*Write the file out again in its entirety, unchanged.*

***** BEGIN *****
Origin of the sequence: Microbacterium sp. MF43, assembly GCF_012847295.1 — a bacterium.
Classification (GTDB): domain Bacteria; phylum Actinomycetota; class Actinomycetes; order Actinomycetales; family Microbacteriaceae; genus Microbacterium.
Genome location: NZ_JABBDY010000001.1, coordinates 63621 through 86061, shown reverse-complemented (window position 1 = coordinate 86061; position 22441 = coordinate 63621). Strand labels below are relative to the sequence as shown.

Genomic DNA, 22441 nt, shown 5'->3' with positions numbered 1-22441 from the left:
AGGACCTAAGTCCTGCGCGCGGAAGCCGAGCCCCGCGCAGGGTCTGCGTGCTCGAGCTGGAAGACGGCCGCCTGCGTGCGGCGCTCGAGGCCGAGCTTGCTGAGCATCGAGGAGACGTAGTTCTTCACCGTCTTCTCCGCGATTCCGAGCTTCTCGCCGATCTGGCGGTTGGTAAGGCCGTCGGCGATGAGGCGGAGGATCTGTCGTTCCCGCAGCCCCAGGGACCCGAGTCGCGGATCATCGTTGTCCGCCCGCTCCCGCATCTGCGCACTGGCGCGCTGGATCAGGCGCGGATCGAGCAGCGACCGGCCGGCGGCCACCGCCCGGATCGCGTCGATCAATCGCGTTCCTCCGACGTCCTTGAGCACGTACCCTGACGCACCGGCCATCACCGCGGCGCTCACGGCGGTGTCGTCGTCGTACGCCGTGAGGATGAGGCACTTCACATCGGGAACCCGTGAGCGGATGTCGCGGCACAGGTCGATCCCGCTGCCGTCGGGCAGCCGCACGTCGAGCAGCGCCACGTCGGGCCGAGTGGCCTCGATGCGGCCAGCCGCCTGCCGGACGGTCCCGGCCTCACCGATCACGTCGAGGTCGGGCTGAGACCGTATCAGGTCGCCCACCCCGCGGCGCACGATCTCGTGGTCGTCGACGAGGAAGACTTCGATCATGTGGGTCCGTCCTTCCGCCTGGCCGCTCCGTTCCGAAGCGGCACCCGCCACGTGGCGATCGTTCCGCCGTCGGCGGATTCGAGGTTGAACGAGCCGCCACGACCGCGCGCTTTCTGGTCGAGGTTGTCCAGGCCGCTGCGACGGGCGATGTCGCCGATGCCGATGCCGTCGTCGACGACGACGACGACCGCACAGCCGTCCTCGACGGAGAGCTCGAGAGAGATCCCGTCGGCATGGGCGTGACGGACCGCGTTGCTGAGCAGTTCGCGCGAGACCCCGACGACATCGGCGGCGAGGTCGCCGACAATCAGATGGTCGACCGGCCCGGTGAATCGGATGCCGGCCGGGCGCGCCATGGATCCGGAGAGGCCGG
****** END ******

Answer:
Origin of the sequence: Microbacterium sp. MF43, assembly GCF_012847295.1 — a bacterium.
Classification (GTDB): domain Bacteria; phylum Actinomycetota; class Actinomycetes; order Actinomycetales; family Microbacteriaceae; genus Microbacterium.
Genome location: NZ_JABBDY010000001.1, coordinates 63621 through 86061, shown reverse-complemented (window position 1 = coordinate 86061; position 22441 = coordinate 63621). Strand labels below are relative to the sequence as shown.

Genomic DNA, 22441 nt, shown 5'->3' with positions numbered 1-22441 from the left:
AGGACCTAAGTCCTGCGCGCGGAAGCCGAGCCCCGCGCAGGGTCTGCGTGCTCGAGCTGGAAGACGGCCGCCTGCGTGCGGCGCTCGAGGCCGAGCTTGCTGAGCATCGAGGAGACGTAGTTCTTCACCGTCTTCTCCGCGATTCCGAGCTTCTCGCCGATCTGGCGGTTGGTAAGGCCGTCGGCGATGAGGCGGAGGATCTGTCGTTCCCGCAGCCCCAGGGACCCGAGTCGCGGATCATCGTTGTCCGCCCGCTCCCGCATCTGCGCACTGGCGCGCTGGATCAGGCGCGGATCGAGCAGCGACCGGCCGGCGGCCACCGCCCGGATCGCGTCGATCAATCGCGTTCCTCCGACGTCCTTGAGCACGTACCCTGACGCACCGGCCATCACCGCGGCGCTCACGGCGGTGTCGTCGTCGTACGCCGTGAGGATGAGGCACTTCACATCGGGAACCCGTGAGCGGATGTCGCGGCACAGGTCGATCCCGCTGCCGTCGGGCAGCCGCACGTCGAGCAGCGCCACGTCGGGCCGAGTGGCCTCGATGCGGCCAGCCGCCTGCCGGACGGTCCCGGCCTCACCGATCACGTCGAGGTCGGGCTGAGACCGTATCAGGTCGCCCACCCCGCGGCGCACGATCTCGTGGTCGTCGACGAGGAAGACTTCGATCATGTGGGTCCGTCCTTCCGCCTGGCCGCTCCGTTCCGAAGCGGCACCCGCCACGTGGCGATCGTTCCGCCGTCGGCGGATTCGAGGTTGAACGAGCCGCCACGACCGCGCGCTTTCTGGTCGAGGTTGTCCAGGCCGCTGCGACGGGCGATGTCGCCGATGCCGATGCCGTCGTCGACGACGACGACGACCGCACAGCCGTCCTCGACGGAGAGCTCGAGAGAGATCCCGTCGGCATGGGCGTGACGGACCGCGTTGCTGAGCAGTTCGCGCGAGACCCCGACGACATCGGCGGCGAGGTCGCCGACAATCAGATGGTCGACCGGCCCGGTGAATCGGATGCCGGCCGGGCGCGCCATGGATCCGGAGAGGCCGG